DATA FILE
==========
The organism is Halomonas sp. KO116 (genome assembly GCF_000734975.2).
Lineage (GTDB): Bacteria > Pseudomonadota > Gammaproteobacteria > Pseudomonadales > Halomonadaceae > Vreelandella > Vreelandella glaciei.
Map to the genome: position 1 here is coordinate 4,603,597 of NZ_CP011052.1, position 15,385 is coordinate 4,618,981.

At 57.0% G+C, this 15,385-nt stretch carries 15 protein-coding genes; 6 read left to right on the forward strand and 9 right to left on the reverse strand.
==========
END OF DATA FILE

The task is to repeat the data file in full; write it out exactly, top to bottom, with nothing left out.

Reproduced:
The organism is Halomonas sp. KO116 (genome assembly GCF_000734975.2).
Lineage (GTDB): Bacteria > Pseudomonadota > Gammaproteobacteria > Pseudomonadales > Halomonadaceae > Vreelandella > Vreelandella glaciei.
Map to the genome: position 1 here is coordinate 4,603,597 of NZ_CP011052.1, position 15,385 is coordinate 4,618,981.

At 57.0% G+C, this 15,385-nt stretch carries 15 protein-coding genes; 6 read left to right on the forward strand and 9 right to left on the reverse strand.